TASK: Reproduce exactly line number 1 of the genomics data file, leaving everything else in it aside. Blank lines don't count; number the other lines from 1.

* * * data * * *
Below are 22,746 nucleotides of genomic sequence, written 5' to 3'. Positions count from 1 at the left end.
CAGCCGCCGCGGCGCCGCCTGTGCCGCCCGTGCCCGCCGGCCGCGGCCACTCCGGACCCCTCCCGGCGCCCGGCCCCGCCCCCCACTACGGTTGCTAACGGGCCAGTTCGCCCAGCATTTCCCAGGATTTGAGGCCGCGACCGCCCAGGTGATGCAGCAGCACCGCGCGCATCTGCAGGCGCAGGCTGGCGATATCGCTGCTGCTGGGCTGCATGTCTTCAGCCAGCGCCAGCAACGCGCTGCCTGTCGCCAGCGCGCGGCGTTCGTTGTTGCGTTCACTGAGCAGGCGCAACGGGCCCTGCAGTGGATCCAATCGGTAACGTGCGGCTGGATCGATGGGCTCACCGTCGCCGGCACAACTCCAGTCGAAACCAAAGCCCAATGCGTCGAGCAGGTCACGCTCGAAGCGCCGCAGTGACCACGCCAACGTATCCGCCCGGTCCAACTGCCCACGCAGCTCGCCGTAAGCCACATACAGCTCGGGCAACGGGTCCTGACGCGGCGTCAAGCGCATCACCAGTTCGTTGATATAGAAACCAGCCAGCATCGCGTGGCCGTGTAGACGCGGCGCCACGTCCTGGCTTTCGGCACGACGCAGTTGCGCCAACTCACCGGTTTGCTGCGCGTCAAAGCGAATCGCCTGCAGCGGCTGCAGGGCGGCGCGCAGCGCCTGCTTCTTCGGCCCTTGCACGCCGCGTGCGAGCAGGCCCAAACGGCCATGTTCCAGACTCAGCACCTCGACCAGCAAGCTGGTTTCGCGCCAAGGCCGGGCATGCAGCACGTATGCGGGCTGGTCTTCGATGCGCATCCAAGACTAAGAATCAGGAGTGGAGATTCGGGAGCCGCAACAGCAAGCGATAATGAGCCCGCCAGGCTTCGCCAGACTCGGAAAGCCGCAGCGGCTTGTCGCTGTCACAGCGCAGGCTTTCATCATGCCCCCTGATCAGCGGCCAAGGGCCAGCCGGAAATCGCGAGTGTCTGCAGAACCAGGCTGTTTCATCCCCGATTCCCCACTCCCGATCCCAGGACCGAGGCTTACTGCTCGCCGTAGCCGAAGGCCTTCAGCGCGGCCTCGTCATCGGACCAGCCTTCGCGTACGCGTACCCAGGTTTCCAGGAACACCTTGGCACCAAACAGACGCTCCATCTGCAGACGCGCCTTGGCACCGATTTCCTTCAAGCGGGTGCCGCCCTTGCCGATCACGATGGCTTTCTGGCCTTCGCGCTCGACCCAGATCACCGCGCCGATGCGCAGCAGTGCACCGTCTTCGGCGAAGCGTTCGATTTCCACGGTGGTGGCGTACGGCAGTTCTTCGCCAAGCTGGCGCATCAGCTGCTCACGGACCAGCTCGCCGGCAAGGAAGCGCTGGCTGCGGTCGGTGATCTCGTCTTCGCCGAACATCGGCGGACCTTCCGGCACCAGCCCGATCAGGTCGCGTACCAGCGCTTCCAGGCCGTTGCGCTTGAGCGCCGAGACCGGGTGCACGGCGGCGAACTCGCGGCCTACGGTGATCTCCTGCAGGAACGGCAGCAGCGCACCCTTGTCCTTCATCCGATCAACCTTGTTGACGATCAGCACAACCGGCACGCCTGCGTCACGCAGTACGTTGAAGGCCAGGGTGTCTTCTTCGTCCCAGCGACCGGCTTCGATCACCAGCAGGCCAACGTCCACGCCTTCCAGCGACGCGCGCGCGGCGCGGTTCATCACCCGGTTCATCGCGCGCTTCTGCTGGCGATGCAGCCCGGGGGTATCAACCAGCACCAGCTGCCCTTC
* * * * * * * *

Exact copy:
Below are 22,746 nucleotides of genomic sequence, written 5' to 3'. Positions count from 1 at the left end.